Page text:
Free Pentecostal Fellowship In Kenya Embakasi Church - Uzima Center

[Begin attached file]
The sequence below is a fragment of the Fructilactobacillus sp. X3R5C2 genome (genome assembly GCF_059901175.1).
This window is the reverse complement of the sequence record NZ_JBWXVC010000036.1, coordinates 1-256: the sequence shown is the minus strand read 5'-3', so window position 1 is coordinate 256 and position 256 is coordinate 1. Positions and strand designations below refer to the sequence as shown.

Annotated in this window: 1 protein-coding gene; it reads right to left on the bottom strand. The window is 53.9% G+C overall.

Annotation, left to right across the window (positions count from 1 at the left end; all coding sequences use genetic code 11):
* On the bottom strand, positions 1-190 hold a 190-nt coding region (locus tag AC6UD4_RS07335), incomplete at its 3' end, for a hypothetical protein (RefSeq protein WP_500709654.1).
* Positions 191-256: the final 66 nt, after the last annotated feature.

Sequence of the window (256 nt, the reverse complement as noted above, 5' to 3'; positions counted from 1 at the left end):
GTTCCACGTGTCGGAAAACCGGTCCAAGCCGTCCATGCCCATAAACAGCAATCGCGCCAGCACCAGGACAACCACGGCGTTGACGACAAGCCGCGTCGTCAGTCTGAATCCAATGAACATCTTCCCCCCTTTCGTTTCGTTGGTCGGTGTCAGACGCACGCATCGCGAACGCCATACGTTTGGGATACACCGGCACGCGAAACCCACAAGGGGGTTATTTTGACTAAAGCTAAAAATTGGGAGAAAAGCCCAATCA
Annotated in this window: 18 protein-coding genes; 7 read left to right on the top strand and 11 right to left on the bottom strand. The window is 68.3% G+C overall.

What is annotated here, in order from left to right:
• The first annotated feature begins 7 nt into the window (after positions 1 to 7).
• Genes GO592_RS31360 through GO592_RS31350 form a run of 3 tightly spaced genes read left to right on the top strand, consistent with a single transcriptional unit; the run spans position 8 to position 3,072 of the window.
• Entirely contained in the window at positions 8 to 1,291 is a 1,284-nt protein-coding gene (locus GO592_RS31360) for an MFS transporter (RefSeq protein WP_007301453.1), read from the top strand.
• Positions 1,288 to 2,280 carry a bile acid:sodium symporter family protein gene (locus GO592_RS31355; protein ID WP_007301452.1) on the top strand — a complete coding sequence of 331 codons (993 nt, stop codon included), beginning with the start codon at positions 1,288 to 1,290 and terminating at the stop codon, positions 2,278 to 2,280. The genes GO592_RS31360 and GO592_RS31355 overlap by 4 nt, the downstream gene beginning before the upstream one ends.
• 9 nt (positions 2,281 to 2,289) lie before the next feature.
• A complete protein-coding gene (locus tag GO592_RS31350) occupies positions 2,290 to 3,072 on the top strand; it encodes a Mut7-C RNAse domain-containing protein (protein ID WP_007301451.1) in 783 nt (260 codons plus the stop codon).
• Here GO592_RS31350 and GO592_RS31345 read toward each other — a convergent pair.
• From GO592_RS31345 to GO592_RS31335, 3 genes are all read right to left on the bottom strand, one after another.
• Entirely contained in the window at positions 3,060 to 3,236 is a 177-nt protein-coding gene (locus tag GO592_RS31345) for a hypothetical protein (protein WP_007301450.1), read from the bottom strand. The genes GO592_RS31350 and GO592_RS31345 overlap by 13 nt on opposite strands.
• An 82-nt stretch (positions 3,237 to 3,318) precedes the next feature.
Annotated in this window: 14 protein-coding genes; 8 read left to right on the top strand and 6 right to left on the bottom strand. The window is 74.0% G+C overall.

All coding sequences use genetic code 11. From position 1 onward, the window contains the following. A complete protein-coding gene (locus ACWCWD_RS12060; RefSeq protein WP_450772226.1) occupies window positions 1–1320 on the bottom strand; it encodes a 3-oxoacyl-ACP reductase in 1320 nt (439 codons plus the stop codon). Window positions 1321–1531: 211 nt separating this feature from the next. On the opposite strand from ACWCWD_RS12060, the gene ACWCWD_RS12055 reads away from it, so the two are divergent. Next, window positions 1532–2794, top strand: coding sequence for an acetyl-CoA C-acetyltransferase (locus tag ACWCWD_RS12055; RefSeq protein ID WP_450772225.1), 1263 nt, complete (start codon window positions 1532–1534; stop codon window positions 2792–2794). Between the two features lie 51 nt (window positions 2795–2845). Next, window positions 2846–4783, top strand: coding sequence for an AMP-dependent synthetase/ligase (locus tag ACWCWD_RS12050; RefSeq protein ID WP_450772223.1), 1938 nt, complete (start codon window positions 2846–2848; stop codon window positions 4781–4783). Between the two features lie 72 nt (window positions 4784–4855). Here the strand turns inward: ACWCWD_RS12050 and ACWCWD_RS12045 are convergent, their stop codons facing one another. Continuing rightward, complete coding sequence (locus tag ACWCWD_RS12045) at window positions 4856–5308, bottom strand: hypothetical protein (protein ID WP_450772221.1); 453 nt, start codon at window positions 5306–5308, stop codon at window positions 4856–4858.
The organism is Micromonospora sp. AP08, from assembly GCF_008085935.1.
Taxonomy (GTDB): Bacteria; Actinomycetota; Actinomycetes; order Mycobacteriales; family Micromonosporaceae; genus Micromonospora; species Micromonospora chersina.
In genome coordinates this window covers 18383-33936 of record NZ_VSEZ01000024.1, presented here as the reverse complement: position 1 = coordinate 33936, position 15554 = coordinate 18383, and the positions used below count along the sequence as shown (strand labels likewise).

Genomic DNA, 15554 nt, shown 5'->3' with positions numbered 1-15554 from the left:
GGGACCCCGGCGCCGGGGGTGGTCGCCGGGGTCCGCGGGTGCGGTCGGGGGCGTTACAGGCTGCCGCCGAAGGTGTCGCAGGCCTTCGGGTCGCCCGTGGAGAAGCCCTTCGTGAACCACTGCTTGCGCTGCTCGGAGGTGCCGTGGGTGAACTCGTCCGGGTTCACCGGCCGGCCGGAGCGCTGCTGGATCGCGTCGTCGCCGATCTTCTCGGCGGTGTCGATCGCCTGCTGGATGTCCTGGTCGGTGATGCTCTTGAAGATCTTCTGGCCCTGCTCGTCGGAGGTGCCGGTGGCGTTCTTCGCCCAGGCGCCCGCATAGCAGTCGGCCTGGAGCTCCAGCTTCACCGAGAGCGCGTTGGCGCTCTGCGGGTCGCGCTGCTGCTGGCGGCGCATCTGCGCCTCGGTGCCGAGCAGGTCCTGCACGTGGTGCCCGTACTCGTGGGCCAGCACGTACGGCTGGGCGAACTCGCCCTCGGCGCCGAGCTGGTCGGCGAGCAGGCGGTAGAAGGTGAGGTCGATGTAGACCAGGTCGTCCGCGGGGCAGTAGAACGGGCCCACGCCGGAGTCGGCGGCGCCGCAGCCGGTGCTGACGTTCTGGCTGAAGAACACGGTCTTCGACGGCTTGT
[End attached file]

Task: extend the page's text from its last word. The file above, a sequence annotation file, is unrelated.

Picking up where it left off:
Background: The Free Pentecostal Fellowship in Kenya Embakasi church was initiated in 1993, located in a rented site within the Kware slum area. In 1995 the ministry of street children outreach was initiated by the current Director who has since been instrumental in spear heading the rehabilitation, vocational and prevention programs at Uzima Center.The current project phase 2003-07 preceded an initial funding phase by NORAD and PYM in 1998-2002. The 1998 phase could be termed as the entry and construction phase, which was characterized by project infrastructure development, community entry process and relation building activities by the project. The next 4 years (2003-2007) were for rehabilitation of the street children.Purpose/objective:The purpose of the evaluation was to assess the efficiency and operational concerns in relation to technical, financial and administrative functions of the project.The evaluation also made inquiries also on effectiveness of the project by assessing the level of outputs realized in relation to set goals and objectives. This being an end of project evaluation, impact and change realized within the lives of beneficiaries was assessed for the various interventions carried out by the project over the four year period.The process further sought to determine the degree of sustainability and the possibility of the local church taking over following the withdrawal of PYM donor funding by December 2007.Methodology: The evaluation used a participatory approach that engaged staff, stakeholders, volunteers and the Steering Committee through structured methods. The methods that were thought to be most useful were: Desk study of Project Documents, visits to communities and families, interview with beneficiaries, Focus Group DiscussionsKey findings:The evaluation team analyzed the effectiveness and relevance of Uzima project and concluded that about 74% of planned targets for the prevention and 40 % for the vocational were achieved. The stakeholders very much identified the project as relevant in its response programs within the highly disadvantaged slum communities living in Kware, Kwa Rueben, Njenga and the other neighboring clusters in Nairobi.This being an end of project evaluation, specific inquiry into impact and sustainability issues was undertaken, which pointed out positive change in behavior, practice and activity involvement among most beneficiaries. There were 43% of project's beneficiaries indicating positive behavior change as a result of their involvement, which include wider communities and families. However 15% of boys and girls supported by Uzima demonstrated great change in lifestyle and character.Sustainability however remains a challenge. There have been fruitful efforts in local fund raising, relation building, lobbying and the recent church contribution towards project funding as steps towards self reliance.Recommendations: Project operations and efficiency findings calls for some moderation and controls in particular on children expenses which take about 38% of the project income as indicated over the last three years.There is need for the project leadership to hire a manager fully responsible in spearheading social development and in particular support the rehabilitation of the boys and girls.The voluntary work scheme was evaluated and found compatible with children and youth issues in terms of mentoring, training on literacy courses, arts, drama and sports that have greatly opened up and empowered the boys and girls interviewed. The volunteer scheme however, needs to be structured through an approved curriculum and syllabus to guide those involved.It is recommended that current staff be served with contracts, as management seeks means to increase the salaries and other benefits that have for a long time begged for standardization.There remains a pressing need for various interventions within the target communities such as income generation, drug abuse, immorality, and crime escalation which as identified by the evaluation continue to drive the boys and girls to the streets. The need for education and training by most households interviewed require immediate response by partners involved.Sustainability assessment of the Project shows a challenge based on various intrinsic and external factors the project needs to address. The PSC, church board and national FPFK office all face this challenge to seek broader marketing and fund raising opportunities. This should be initiated both locally through existing establishments such as the Constituency Development Fund (CDF), cooperate organizations among others who are involved in supporting social development.In the meantime the project is urged to facilitate local ownership and sustainability through deliberate involvement of local stakeholders particularly the Community Based Organizations (CBOs), Faith Based Organization (FBOs) and other social consortiums operational within the target area. The government provincial administration need to be engaged further on specific social matters vested within their power as outlined by this evaluation.